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Searching for Slave Records/Property Records/Deeds from Mexico

My great great great grandparents and great great grand uncles were born in Mexico between the years of 1830 and 1842. I'm not exactly sure of their or their parents status in Mexico. At this point in my research I'm presuming that they were enslaved. The siblings took the surname of Henyard and after the Civil War relocated to Southern Mississippi. I'm looking for any families who may have resided in Mexico with that surname. If they were free people or not. The census lists their race in 1870 Wilkinson Co. Ms as black. However, they may have been mixed race.
Any assistance with the Mexican side of this puzzle would be greatly appreciated. Through my research on the area I did discover that there was quite a bit of back and forth travel for blacks at that time between Texas and Mexico. Also the borders changed as well and finally there was the UGRR which went into Mexico.
Please help, I don't even know where to begin to research Mexican records!
Thanks a bunch!

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Replies to This Discussion

Since the only name you give is Henyard, this all I could find in It's a start and I hope it helps you.
Individual Record FamilySearch™ Pedigree Resource File

Search Results | Print


Thomas Henyard Compact Disc #138 Pin #2768235 Pedigree
Sex: M


Birth: 1833





Spouse: Rosanna Disc #138 Pin #2768236


Notes and Sources
Notes: None
Sources: None


Tamala Matthews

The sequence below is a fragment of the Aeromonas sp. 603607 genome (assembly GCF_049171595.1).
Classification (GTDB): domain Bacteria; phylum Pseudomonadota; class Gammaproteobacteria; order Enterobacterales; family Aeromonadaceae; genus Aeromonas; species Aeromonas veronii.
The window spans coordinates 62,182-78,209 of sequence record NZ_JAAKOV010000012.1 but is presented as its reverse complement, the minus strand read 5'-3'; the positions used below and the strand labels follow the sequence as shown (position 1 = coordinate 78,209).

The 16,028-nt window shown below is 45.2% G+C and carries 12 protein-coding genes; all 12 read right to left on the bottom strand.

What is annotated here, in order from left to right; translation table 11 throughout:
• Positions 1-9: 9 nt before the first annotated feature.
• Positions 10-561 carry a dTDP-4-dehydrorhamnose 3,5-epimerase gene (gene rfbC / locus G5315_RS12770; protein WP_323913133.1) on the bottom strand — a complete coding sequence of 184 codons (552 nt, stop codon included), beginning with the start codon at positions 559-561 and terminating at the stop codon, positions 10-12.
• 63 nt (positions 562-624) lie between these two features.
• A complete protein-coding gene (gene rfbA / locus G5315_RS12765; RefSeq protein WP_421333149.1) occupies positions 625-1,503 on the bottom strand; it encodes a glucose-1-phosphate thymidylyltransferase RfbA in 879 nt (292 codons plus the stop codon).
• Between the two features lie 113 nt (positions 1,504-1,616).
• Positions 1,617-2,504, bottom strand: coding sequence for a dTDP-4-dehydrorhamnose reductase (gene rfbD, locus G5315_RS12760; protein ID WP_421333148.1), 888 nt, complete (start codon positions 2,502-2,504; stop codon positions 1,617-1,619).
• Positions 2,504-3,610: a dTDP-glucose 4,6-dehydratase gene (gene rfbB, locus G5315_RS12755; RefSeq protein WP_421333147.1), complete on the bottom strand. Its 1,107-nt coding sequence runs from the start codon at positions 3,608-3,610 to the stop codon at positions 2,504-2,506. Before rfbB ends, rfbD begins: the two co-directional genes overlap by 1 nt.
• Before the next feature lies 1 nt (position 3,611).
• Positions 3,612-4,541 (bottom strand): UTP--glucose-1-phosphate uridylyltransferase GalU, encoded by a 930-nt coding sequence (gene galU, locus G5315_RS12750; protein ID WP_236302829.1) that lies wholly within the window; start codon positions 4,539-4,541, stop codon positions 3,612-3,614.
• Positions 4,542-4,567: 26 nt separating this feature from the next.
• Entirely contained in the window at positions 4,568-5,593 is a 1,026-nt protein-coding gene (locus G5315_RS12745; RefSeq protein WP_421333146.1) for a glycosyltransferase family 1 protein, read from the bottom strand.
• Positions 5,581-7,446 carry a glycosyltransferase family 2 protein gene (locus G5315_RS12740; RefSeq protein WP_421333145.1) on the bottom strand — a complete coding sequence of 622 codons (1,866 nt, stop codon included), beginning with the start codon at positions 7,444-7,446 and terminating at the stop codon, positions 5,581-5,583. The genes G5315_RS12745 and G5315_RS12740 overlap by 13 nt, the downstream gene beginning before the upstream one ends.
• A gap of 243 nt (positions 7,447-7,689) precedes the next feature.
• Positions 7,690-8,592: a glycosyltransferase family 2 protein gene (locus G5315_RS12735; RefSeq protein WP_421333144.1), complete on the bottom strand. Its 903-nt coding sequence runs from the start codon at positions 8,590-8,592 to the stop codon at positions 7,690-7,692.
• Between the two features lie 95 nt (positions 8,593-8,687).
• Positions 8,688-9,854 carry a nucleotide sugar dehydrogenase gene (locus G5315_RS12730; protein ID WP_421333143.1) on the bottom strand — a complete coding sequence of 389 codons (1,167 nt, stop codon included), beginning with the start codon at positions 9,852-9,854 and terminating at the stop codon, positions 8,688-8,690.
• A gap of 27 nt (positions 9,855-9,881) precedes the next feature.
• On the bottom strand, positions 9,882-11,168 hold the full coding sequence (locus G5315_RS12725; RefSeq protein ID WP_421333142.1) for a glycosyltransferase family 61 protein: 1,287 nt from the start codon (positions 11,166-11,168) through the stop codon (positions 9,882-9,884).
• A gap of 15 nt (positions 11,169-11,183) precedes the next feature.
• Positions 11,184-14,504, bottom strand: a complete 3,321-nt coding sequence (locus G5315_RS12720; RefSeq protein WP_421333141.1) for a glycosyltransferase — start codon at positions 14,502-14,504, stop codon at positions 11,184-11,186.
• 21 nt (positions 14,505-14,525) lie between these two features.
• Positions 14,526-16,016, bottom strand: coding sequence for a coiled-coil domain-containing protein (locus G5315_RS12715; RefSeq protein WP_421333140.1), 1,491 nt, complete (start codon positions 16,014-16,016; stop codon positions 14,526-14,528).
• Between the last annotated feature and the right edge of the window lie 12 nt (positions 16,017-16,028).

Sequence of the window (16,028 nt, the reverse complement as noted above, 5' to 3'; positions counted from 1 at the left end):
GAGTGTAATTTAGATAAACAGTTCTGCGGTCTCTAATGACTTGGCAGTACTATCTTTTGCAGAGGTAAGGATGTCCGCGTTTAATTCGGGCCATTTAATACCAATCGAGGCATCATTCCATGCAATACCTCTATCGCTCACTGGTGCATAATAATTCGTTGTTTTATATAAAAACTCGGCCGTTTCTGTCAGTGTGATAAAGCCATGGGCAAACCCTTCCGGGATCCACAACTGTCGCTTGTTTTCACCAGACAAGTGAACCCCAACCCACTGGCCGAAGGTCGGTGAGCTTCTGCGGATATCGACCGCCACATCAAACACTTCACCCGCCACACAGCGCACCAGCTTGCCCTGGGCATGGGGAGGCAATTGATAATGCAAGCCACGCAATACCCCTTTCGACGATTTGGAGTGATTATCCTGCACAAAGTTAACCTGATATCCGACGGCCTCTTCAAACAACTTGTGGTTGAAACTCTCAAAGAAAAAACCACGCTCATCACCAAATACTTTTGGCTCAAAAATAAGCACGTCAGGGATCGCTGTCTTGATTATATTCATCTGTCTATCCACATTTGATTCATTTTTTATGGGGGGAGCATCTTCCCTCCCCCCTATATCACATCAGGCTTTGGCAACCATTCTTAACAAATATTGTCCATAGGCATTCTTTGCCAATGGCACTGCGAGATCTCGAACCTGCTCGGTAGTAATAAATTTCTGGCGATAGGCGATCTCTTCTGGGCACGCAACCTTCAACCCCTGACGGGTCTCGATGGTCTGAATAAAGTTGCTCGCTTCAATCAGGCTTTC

4010 Glenn Oak Drive Byram, MS


Submission Search: 3078716-1209107212229
CD-ROM: Pedigree Resource File - Compact Disc #138
CD-ROM Features: Pedigree View, Family View, Individual View, Reports, Downloadable GEDCOM files, Notes and Sources.
Order Pedigree Resource File CD-ROMS
Thanks Jose, I appreciate your assistance. However, let me clarify what I'm looking for. I'm looking for a resource to census records, deeds and taxrolls, etc. from Mexico. Does anything like that exist? Thanks again.
You could start with Finding your Mexican Ancestors: a beginners guide by George and Peggy Ryskamp.The book is available at most public libraries which have genealogy sections and also from booksellers (Amazon, etc.) Unlike US genealogy, Mexican genealogy starts with church records moves to civil registration and then goes to other records, if needed. I've written two fairly advanced unpublished articles, one on Mexican censuses and one on Mexican notarial records, which I'll be happy to share with you. Please send me a private email: Janet K
If your ancestors were born in Mexico between 1830 and 1842, they were not slaves. Attempts at abolishing slavery in Mexico were made as early as 1810 but it wasn't until the constitution of 1824 that slavery was outlawed and not until 1829 that steps were taken to implement the law. One of the main causes of the Texas Revolution was that the white settlers in Mexican Texas did not want to give up their slaves. See for a brief summary of the topic.



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